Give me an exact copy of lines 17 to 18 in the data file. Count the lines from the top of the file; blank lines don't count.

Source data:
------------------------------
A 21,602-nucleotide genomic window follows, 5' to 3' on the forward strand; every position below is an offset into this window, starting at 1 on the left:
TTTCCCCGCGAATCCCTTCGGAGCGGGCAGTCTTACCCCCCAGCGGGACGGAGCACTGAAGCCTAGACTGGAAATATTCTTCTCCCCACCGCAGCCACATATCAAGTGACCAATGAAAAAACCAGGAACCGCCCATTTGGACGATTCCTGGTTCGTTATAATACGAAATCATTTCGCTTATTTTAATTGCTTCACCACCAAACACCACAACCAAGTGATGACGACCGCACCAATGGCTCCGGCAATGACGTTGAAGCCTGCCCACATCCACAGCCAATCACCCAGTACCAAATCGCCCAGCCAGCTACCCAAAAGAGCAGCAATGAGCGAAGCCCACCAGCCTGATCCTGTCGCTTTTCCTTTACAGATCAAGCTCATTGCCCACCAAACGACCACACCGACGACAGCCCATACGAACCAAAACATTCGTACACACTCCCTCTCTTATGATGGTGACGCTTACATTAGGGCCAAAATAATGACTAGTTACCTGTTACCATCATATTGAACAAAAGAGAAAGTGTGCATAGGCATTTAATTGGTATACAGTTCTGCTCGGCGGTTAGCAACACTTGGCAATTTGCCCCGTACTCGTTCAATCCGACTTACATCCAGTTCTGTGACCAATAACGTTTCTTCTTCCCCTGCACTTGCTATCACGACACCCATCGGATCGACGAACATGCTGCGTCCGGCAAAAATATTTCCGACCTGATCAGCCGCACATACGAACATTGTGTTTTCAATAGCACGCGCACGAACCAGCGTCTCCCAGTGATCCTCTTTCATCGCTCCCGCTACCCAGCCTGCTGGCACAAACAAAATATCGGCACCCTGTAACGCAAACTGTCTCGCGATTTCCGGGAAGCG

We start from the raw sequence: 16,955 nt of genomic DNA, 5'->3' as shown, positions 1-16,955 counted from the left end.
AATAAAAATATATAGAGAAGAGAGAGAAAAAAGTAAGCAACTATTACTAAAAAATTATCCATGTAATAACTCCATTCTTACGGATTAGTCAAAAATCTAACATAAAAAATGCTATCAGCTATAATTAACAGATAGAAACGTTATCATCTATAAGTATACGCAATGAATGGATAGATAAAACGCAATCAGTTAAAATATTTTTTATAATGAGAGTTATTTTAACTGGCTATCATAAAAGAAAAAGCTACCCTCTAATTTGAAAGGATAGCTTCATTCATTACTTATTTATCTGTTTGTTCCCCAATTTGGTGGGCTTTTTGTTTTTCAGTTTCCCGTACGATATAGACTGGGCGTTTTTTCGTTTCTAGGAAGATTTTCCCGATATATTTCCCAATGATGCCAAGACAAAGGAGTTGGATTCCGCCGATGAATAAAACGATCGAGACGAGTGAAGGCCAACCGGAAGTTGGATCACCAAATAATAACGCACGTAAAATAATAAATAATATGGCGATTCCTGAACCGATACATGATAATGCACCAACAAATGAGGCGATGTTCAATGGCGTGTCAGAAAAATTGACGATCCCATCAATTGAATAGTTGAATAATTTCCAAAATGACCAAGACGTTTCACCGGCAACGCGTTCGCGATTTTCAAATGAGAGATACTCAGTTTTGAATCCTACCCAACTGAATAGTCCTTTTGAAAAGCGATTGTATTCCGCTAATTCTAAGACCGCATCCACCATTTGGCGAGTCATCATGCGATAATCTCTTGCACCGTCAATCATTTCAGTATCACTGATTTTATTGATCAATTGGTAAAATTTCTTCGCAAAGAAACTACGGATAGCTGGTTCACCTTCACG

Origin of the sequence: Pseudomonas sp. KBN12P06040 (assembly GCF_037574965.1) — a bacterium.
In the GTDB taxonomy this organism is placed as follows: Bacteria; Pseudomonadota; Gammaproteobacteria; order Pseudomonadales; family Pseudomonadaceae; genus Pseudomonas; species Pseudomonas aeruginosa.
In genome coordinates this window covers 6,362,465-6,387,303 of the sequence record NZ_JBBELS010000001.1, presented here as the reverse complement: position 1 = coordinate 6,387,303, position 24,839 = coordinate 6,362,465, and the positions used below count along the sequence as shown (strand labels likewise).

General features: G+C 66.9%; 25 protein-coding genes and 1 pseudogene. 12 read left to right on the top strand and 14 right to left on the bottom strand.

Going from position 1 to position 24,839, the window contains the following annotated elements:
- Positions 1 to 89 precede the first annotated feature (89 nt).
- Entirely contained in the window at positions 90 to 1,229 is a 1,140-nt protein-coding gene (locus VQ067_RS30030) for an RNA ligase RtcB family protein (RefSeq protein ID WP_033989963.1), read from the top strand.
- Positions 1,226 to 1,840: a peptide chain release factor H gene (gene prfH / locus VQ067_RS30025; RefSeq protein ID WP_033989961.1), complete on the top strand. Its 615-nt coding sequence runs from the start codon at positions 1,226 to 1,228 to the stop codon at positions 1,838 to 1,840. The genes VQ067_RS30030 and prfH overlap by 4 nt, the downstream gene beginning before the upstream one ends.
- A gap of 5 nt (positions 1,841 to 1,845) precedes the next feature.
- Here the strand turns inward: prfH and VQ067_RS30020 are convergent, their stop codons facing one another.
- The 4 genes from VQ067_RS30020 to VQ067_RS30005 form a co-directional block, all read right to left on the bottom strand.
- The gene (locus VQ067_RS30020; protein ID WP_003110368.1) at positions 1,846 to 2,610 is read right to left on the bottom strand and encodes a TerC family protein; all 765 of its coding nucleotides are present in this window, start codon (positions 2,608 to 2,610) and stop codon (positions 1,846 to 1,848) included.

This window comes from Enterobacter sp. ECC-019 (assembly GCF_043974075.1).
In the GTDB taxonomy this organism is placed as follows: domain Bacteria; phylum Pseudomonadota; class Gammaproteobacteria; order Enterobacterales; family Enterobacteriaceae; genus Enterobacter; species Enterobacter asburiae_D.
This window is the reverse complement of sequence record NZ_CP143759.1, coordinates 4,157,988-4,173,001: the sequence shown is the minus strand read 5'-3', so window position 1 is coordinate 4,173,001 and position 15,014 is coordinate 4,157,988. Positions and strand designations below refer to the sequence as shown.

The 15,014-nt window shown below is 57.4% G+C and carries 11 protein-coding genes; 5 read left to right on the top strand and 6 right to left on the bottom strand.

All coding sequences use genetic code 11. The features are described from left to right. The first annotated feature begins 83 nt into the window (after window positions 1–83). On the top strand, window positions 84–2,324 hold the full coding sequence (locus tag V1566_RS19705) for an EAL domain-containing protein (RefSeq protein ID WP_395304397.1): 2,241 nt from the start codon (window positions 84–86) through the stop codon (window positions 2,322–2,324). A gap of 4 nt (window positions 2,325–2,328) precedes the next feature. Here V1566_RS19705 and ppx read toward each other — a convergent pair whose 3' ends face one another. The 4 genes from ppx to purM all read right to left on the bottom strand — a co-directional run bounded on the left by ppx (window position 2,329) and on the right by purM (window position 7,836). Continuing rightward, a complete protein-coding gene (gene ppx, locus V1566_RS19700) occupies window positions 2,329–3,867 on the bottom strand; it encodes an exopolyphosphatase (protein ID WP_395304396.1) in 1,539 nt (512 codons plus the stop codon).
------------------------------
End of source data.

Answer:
This window comes from Enterobacter sp. ECC-019 (assembly GCF_043974075.1).
In the GTDB taxonomy this organism is placed as follows: domain Bacteria; phylum Pseudomonadota; class Gammaproteobacteria; order Enterobacterales; family Enterobacteriaceae; genus Enterobacter; species Enterobacter asburiae_D.